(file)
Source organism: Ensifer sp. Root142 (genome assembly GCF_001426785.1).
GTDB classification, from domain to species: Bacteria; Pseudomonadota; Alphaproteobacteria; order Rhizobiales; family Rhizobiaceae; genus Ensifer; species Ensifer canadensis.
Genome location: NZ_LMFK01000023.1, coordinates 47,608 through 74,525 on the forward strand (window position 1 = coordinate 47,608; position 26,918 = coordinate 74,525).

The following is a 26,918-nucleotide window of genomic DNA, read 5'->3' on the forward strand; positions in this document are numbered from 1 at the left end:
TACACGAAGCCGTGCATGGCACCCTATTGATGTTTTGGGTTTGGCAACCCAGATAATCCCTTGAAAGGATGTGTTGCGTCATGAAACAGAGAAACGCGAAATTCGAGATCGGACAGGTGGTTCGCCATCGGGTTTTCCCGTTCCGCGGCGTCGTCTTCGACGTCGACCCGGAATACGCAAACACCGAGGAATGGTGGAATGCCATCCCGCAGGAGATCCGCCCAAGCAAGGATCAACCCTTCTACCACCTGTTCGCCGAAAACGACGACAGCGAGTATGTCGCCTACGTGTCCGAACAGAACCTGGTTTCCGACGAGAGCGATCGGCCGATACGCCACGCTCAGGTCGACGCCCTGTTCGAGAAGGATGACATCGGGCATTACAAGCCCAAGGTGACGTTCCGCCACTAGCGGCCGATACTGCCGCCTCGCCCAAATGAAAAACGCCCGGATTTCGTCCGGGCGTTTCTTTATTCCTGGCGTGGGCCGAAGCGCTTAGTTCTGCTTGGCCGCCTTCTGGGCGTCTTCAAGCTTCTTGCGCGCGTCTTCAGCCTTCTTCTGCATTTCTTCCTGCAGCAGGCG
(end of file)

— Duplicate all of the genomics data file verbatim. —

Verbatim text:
Source organism: Ensifer sp. Root142 (genome assembly GCF_001426785.1).
GTDB classification, from domain to species: Bacteria; Pseudomonadota; Alphaproteobacteria; order Rhizobiales; family Rhizobiaceae; genus Ensifer; species Ensifer canadensis.
Genome location: NZ_LMFK01000023.1, coordinates 47,608 through 74,525 on the forward strand (window position 1 = coordinate 47,608; position 26,918 = coordinate 74,525).

The following is a 26,918-nucleotide window of genomic DNA, read 5'->3' on the forward strand; positions in this document are numbered from 1 at the left end:
TACACGAAGCCGTGCATGGCACCCTATTGATGTTTTGGGTTTGGCAACCCAGATAATCCCTTGAAAGGATGTGTTGCGTCATGAAACAGAGAAACGCGAAATTCGAGATCGGACAGGTGGTTCGCCATCGGGTTTTCCCGTTCCGCGGCGTCGTCTTCGACGTCGACCCGGAATACGCAAACACCGAGGAATGGTGGAATGCCATCCCGCAGGAGATCCGCCCAAGCAAGGATCAACCCTTCTACCACCTGTTCGCCGAAAACGACGACAGCGAGTATGTCGCCTACGTGTCCGAACAGAACCTGGTTTCCGACGAGAGCGATCGGCCGATACGCCACGCTCAGGTCGACGCCCTGTTCGAGAAGGATGACATCGGGCATTACAAGCCCAAGGTGACGTTCCGCCACTAGCGGCCGATACTGCCGCCTCGCCCAAATGAAAAACGCCCGGATTTCGTCCGGGCGTTTCTTTATTCCTGGCGTGGGCCGAAGCGCTTAGTTCTGCTTGGCCGCCTTCTGGGCGTCTTCAAGCTTCTTGCGCGCGTCTTCAGCCTTCTTCTGCATTTCTTCCTGCAGCAGGCG